If you're a serious off-road cyclist, then a Specialized Epic bike is probably on your wish list.
The Specialized brand is world-renowned for its tough, fast mountain bikes which are the choice of competitive cyclists who have won world championships, Cape Epic races, and gold in the Olympics.
The Epic series of bicycles are cross-country bikes that are made for both mountain trials and the long rides in triathlon competitions, which are usually on paved roads. Cross-country, or XC, is the most common form of mountain biking.
Since they are XC bikes, the frames are made from tough materials like carbon, which can withstand the drops, bumps, and rough terrain on mountain trails. The dual-colored bikes are also lightweight to make them easier to pedal up steep inclines, and they have suspension systems that make maneuvering around narrow, sharp turns easier.
Specialized Epic Models
The Epic is available in six men’s models:
There are also three women’s models:
FRAME SIZE: S-XL for Men, S and M for Woman
BRAKE TYPE: SRAM Level TL brakes, Shimano XTR M9000 brakes, SRAM Level Ultimate, SRAM Level TRM brakes
SHIFTER: Shimano XTR Di2 11-speed shifter, SRAM XX1 Eagle 12-speed shifter, SRAM X01 Eagle 12-speed shifter
RIMS: Roval Control Rims Pro and Expert
TIRES: Fast Trak Gripton Compound tires
Most of the Epic models have carbon frames.
The S-Works models have a FACT 12mm carbon frame, except for the S-Works XX1 Eagle, which has a 12mm carbon frame. The other models have a 11mm carbon frame, except the men’s Comp, which is a M5 premium aluminum and the women’s Comp Alloy, which is a Specialized M5 premium aluminum frame.
The frames for the men’s Epic bicycles are available in x-long, long, medium, and short. These sizes equate too:
The women’s frames are available in medium, short, and extra-short, but only the Epic Comp Alloy model is available in XS. For women, the frames equate to:
Women who are 5’2” or shorter should consider buying an XS size frame, if one is available.
Most of the Epic models use SRAM Level TL brakes, but the S-Works XTR Di2, which has Shimano XTR M9000 brakes, the men’s S-Works XX1 Eagle and the women’s S-Works model that has SRAM Level Ultimate, and the Pro model, which has SRAM Level TRM brakes.
The shifters are different for most of the Epic models.
The S-Works XTR Di2 has a Shimano XTR Di2 11-speed shifter; the men’s S-Works XX1 Eagle has a SRAM XX1 Eagle; the women’s S-Works uses a SRAM XX1 Eagle 12-speed shifter; the Pro uses a SRAM X01 Eagle 12-speed shifter; the Expert SRAM GX Eagle 12-speed, and all Comp models use a SRAM GX 11-speed shifter.
The Epic models use Roval Control rims with all the S-Works using the SL rims, the Pro and Expert have the Carbon rims, and the remaining models using the Roval Control 29 rims.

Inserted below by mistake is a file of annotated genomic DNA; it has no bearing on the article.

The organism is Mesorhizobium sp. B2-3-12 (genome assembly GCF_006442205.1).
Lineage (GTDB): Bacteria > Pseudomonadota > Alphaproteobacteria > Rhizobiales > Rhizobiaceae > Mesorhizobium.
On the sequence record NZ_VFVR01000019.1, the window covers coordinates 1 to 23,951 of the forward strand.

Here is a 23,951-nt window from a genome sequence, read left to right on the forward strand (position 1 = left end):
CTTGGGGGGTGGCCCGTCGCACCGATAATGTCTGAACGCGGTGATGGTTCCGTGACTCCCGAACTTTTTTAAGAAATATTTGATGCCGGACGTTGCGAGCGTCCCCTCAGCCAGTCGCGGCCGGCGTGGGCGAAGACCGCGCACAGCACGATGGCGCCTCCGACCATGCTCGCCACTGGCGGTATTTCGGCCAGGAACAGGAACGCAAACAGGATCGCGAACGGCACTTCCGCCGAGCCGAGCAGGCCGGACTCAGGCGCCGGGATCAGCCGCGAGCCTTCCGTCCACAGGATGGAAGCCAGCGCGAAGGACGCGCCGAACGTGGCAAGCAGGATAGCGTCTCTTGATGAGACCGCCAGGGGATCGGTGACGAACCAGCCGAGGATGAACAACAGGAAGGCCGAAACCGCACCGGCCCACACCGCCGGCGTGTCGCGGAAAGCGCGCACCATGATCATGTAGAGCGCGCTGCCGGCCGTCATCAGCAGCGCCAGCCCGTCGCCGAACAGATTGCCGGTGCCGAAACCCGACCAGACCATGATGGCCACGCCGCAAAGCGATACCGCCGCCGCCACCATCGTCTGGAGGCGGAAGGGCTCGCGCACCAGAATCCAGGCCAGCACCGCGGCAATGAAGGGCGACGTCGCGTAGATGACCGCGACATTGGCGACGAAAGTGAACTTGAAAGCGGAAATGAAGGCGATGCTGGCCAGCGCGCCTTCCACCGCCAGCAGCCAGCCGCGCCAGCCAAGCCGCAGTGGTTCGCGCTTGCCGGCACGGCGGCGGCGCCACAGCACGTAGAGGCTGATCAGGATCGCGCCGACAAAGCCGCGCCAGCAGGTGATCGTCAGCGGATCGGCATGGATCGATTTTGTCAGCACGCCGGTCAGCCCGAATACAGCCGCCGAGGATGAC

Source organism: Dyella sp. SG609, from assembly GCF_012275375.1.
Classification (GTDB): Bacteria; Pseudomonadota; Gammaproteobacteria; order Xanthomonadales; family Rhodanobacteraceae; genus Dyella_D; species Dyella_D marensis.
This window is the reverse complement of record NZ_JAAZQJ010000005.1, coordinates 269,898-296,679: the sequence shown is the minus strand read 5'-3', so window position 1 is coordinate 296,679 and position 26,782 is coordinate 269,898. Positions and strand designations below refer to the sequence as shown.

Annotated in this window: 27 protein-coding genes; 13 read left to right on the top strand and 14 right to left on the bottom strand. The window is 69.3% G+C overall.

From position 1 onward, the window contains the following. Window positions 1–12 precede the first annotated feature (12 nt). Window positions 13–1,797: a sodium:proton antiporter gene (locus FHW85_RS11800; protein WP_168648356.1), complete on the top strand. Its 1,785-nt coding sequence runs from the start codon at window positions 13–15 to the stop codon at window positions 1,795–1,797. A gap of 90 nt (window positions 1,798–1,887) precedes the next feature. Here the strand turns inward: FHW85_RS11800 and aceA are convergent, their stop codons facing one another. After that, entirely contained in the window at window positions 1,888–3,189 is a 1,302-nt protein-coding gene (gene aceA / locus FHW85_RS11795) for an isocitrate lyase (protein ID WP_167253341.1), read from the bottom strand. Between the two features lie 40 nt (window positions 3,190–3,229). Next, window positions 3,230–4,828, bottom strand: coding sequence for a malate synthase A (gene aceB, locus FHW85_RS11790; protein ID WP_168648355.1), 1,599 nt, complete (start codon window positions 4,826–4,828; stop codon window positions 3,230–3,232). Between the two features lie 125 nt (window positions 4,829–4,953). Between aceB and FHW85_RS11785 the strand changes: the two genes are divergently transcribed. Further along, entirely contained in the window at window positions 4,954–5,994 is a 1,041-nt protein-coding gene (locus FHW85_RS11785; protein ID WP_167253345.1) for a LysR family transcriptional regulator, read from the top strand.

All the Epic models use the Fast Trak Gripton Compound tires.
What We Like
There is a lot to like about the Specialized Epic bikes, especially with the improvements that they made.
The company took several grams of weight from the previous frames, making them lighter and faster. They did this by replacing the previous rear ends with carbon and using a suspension platform that no longer relies on bearings, but a flex frame. These changes reduced the weight by an average 39% overall.
They also made changes to the geometry of the bikes, which gives the Epic models better stability and handling on XC courses. The new frames have a longer reach, 100mm, and a shorter fork that helps put more wheel under the rider, improving the stability.
While the company still uses the Brain suspension system, it was also revamped by partnering with RockShock. Brain 2.0 now relies on a bladder, which is popular in motocross because it creates less heat by reducing static friction, or stiction.
The position of the Brain was also changed, and it now sits behind the axle, closer to the moment of inertia, which helps make the bike more responsive. They also made engineering changes to the oil flow, which means less turbulence and better damping.
What We Don’t Like
While it is difficult to find problems with the new and improved Epic models, some riders who took test rides still find the sensation of the decoupling of the suspension disconcerting. Fortunately, it is usually only noticeable when going uphill.
Some riders also found the knock from the inertia valve unnerving as well. However, the more they rode the Epic model, they quickly got used to the sound. For those still bothered by it, especially amateur riders, the threshold is adjustable, and it can be turned down.
The Specialized Epic bikes are XC bikes, so if you’re going off-road, then these are among the best on the market.
However, unless you have $3000 to $10000 to throw down on a bike, then they may be out of your price range. These models are really for the professional and serious amateur XC racer.
For people who are into XC competitions or triathlons, the Epic line of bikes is ideal. With the lighter frames, improved suspension, and better handling, they can help you improve your race times. If you're looking for a great XC bike, go test drive the Epic models to find the best one for your needs.
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